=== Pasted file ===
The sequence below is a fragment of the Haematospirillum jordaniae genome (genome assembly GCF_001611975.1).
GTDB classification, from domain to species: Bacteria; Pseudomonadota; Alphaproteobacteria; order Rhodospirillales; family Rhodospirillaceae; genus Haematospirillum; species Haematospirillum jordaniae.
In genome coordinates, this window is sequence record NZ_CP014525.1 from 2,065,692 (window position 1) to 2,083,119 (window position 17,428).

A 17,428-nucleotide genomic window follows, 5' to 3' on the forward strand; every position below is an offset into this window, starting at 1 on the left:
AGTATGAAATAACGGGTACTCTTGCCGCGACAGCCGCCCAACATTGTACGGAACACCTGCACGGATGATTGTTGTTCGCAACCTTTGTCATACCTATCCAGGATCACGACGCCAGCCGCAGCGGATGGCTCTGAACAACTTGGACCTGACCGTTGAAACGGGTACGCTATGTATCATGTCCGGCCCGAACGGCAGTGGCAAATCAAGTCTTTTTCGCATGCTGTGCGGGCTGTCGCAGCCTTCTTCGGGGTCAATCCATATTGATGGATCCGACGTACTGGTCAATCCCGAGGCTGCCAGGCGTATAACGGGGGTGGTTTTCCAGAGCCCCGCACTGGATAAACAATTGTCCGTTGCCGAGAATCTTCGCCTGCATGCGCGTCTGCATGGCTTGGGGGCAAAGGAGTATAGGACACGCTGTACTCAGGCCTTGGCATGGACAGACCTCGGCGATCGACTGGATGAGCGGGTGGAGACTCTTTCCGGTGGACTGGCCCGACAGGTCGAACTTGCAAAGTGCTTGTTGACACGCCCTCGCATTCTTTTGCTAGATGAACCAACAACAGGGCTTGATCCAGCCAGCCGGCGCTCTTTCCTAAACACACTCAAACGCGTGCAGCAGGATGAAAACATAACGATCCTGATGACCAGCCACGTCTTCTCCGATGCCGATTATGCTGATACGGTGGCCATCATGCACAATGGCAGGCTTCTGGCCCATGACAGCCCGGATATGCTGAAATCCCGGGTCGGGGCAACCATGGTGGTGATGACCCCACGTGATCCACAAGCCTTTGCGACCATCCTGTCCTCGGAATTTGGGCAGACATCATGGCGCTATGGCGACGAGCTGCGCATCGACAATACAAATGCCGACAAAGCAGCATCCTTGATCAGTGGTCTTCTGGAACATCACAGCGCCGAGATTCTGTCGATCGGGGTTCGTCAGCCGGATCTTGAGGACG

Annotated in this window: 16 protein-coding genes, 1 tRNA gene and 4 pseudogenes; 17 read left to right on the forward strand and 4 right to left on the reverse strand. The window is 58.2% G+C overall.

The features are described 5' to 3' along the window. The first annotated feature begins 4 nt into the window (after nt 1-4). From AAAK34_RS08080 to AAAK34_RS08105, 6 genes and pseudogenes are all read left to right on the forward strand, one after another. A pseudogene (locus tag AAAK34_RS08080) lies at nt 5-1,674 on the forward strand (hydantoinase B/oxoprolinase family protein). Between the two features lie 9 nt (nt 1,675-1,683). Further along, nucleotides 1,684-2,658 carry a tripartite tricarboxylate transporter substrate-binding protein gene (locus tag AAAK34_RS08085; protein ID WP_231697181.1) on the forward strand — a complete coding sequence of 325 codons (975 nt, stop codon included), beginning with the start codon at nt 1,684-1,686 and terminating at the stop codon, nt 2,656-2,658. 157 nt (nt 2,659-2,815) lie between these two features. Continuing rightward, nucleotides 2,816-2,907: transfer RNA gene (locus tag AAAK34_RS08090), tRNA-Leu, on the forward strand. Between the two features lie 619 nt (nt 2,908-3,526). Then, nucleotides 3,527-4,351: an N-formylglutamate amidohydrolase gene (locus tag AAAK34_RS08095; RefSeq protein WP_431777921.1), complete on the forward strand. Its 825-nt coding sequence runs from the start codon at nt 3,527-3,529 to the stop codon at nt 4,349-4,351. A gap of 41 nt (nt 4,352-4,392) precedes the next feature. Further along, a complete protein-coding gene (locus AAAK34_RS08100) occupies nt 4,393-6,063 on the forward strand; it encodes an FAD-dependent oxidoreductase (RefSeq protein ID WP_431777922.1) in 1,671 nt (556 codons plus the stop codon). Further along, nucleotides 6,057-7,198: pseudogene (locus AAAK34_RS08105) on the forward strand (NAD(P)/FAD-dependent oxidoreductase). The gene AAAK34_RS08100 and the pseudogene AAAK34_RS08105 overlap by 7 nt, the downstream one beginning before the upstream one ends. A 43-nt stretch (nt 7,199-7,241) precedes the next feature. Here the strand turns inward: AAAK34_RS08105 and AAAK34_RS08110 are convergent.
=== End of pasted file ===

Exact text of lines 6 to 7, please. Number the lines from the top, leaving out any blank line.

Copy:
Annotated in this window: 16 protein-coding genes, 1 tRNA gene and 4 pseudogenes; 17 read left to right on the forward strand and 4 right to left on the reverse strand. The window is 58.2% G+C overall.

The features are described 5' to 3' along the window. The first annotated feature begins 4 nt into the window (after nt 1-4). From AAAK34_RS08080 to AAAK34_RS08105, 6 genes and pseudogenes are all read left to right on the forward strand, one after another. A pseudogene (locus tag AAAK34_RS08080) lies at nt 5-1,674 on the forward strand (hydantoinase B/oxoprolinase family protein). Between the two features lie 9 nt (nt 1,675-1,683). Further along, nucleotides 1,684-2,658 carry a tripartite tricarboxylate transporter substrate-binding protein gene (locus tag AAAK34_RS08085; protein ID WP_231697181.1) on the forward strand — a complete coding sequence of 325 codons (975 nt, stop codon included), beginning with the start codon at nt 1,684-1,686 and terminating at the stop codon, nt 2,656-2,658. 157 nt (nt 2,659-2,815) lie between these two features. Continuing rightward, nucleotides 2,816-2,907: transfer RNA gene (locus tag AAAK34_RS08090), tRNA-Leu, on the forward strand. Between the two features lie 619 nt (nt 2,908-3,526). Then, nucleotides 3,527-4,351: an N-formylglutamate amidohydrolase gene (locus tag AAAK34_RS08095; RefSeq protein WP_431777921.1), complete on the forward strand. Its 825-nt coding sequence runs from the start codon at nt 3,527-3,529 to the stop codon at nt 4,349-4,351. A gap of 41 nt (nt 4,352-4,392) precedes the next feature. Further along, a complete protein-coding gene (locus AAAK34_RS08100) occupies nt 4,393-6,063 on the forward strand; it encodes an FAD-dependent oxidoreductase (RefSeq protein ID WP_431777922.1) in 1,671 nt (556 codons plus the stop codon). Further along, nucleotides 6,057-7,198: pseudogene (locus AAAK34_RS08105) on the forward strand (NAD(P)/FAD-dependent oxidoreductase). The gene AAAK34_RS08100 and the pseudogene AAAK34_RS08105 overlap by 7 nt, the downstream one beginning before the upstream one ends. A 43-nt stretch (nt 7,199-7,241) precedes the next feature. Here the strand turns inward: AAAK34_RS08105 and AAAK34_RS08110 are convergent.